Today was D-day (disaster day) for my XP box. It caught a trojan – Backdoor.Win32.ZAccess.xpv – which apparently is a nasty piece of cake. According to SecureList it was first detected August 13, 2012, but there is no description of it. My Kaspersky virus scanner went mad and ran in loops, but never managed to get rid of it. I spent some four hours trying. Google was not helpful either, so it was proper bricked.
Using it was not an option, as older and more well-known trojans from that family are known to download additional malware, use up lots of processing power, and steal passwords, credit card numbers, installs a key logger, and the like.
A new install was not an option, either, as the XP box runs all the nice and clever software I need for work, Office, Adobe Acrobat, but also IrfanView, Panorama Studio, Garmin GPS software, GIS, CAD, virus scanner and what have you. It would have cost me day to install all that from scratch, dig up registration numbers, etc.
Had I run my laptop on the original Windows 7, i would have been stuck (to avoid a suitable four letter word). Luckily, the XP box is only a virtual machine running on my Linux openSUSE 12.1 laptop, and I remembered I had made a backup of my data including my virtual machines only two weeks ago. Since I had only installed two minor pieces of software since then, I simply dug up the external hard drive, copied the 50GB backup over the infested machine in less than half an hour, et voilá!
I am running an openSUSE 12.1 Linux on my laptop (Fujitsu Lifebook A Series), and installed Oracle’s VirtualBox on it. VirtualBox is a very powerful x86 and AMD64/Intel64 virtualisation software which is freely available as Open Source Software (GNU General Public License – GPL – version 2). It runs on Windows, Linux, Macintosh, and other OSes many so-called “guest operating systems”, such as most flavours of Windows (DOS/Windows 3.x, NT 4.0, 2000, XP, Vista, Windows 7), Linux, OS/2(!) and others (see screenshots).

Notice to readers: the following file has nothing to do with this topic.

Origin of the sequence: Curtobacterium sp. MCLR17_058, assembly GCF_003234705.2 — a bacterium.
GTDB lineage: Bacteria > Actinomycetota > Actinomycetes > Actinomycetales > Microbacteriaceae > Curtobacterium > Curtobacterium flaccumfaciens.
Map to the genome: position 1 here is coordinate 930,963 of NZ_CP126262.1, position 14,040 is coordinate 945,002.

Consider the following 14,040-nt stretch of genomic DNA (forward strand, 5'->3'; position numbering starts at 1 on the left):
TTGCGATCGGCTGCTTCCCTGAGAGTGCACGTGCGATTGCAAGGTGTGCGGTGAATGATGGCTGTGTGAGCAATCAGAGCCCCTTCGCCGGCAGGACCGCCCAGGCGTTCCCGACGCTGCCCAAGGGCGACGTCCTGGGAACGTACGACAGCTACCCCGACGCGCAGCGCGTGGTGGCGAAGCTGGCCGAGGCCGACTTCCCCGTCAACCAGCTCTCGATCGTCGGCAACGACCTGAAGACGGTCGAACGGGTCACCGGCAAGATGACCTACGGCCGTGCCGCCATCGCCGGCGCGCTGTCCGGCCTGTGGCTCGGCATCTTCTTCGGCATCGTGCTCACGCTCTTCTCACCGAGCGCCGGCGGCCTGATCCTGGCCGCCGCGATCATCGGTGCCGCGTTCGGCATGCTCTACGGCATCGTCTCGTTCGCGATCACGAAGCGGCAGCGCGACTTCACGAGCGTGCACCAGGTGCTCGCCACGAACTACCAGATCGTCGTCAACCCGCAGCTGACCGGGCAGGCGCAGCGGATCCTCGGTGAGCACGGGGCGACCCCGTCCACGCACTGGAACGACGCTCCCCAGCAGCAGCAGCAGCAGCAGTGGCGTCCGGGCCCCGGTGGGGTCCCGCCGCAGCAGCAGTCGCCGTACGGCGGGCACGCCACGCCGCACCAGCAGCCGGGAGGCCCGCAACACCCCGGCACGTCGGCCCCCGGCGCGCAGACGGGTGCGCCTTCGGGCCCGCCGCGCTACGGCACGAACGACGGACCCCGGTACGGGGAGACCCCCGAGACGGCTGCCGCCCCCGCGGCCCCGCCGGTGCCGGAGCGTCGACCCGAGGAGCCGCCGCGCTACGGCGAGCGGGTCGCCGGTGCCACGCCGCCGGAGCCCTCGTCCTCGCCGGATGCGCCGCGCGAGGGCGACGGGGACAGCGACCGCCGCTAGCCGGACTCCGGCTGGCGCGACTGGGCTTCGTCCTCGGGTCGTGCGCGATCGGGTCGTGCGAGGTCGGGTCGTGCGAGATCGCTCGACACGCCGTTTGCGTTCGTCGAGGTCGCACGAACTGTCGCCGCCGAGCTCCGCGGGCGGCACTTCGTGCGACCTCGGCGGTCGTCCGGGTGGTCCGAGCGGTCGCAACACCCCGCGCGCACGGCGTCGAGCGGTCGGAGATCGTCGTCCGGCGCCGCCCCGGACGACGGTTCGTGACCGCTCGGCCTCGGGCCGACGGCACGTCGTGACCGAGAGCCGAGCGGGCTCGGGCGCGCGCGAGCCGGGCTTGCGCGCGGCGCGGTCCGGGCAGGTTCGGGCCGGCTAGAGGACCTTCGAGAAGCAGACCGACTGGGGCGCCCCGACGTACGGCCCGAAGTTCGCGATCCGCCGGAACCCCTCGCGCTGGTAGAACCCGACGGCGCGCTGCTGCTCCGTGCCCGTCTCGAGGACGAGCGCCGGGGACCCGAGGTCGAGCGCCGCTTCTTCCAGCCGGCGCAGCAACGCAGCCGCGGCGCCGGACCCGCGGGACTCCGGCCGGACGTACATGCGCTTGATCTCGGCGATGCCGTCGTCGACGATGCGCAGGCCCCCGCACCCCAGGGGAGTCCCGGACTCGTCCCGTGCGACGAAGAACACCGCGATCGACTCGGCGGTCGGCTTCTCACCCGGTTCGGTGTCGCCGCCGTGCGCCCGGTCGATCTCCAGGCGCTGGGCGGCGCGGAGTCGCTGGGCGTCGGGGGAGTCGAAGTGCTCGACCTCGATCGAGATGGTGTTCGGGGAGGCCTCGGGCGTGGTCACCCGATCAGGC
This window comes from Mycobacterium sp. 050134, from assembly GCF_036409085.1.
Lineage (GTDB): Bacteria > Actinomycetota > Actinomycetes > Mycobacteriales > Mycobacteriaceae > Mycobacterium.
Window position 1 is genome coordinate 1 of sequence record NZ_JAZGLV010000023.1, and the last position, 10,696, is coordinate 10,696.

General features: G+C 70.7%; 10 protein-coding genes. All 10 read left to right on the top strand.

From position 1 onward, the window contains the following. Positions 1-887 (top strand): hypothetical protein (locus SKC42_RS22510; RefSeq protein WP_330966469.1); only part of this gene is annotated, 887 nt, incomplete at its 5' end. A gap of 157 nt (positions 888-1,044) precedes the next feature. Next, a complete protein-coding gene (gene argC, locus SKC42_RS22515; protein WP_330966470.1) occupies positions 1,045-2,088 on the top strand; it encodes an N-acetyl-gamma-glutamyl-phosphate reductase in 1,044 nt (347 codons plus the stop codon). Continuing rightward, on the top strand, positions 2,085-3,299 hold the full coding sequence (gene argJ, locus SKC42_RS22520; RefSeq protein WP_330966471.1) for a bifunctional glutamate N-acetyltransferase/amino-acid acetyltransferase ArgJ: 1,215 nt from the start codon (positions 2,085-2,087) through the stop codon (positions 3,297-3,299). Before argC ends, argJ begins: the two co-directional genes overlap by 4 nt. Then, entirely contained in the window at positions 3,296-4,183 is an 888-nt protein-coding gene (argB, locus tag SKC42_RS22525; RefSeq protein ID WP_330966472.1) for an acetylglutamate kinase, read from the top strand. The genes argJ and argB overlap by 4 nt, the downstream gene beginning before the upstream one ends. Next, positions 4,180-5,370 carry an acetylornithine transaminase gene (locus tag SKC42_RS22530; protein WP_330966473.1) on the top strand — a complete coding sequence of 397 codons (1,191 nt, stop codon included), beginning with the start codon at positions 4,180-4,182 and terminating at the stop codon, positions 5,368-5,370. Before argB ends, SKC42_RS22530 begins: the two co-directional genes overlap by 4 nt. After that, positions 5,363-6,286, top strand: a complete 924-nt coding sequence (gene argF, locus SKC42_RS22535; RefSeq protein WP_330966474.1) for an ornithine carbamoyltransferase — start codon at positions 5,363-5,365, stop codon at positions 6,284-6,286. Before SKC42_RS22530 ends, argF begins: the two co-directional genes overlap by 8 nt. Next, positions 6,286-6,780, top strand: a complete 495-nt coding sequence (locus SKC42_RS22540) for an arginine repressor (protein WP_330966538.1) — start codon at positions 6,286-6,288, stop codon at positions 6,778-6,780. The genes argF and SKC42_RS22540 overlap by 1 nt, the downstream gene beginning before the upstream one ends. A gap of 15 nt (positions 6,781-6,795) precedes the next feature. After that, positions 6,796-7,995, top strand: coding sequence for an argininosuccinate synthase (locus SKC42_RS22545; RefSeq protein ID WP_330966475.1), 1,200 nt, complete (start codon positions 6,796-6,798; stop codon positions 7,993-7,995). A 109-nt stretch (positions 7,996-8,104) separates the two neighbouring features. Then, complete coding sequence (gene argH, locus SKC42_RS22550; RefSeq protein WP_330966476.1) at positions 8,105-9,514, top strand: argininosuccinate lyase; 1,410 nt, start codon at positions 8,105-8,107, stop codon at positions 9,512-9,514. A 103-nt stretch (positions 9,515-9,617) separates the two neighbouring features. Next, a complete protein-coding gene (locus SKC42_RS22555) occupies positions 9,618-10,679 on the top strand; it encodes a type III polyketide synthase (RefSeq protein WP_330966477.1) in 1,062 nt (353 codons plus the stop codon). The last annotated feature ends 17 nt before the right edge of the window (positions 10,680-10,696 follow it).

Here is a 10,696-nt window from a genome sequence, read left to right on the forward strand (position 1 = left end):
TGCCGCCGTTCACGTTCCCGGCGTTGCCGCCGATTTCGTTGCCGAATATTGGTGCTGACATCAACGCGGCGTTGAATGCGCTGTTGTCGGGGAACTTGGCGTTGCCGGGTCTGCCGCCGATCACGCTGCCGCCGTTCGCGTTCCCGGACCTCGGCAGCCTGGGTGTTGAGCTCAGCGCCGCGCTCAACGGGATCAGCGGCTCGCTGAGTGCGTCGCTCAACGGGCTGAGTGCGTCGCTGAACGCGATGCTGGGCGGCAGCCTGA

Simply spoken, Virtualbox is a piece of software running on a host operating system and pretending to be a PC. If you have the suitable installation media, you can install your favourite or second most needed operating system into the software. Virtualbox creates a virtual harddisk from which the guest operating system can boot and run.
As I have become used to working with MS Office for the past 20 years or so, and other software refuses to work on Linux or Wine (the native Linux Windows emulator) and runs only on Seattle based OSes, I cannot afford to abstain from Windows completely. But now I am where I dreamed of being 20 years ago, when I installed my first Linux on a PC (Slackware with kernel 0.99.15).
Virtualbox virtually saved my day.
Oh, and just in case you are wondering, I also have a virtual box running Widows 7 with all my stuff that runs nicely on a 64 bit Windows. .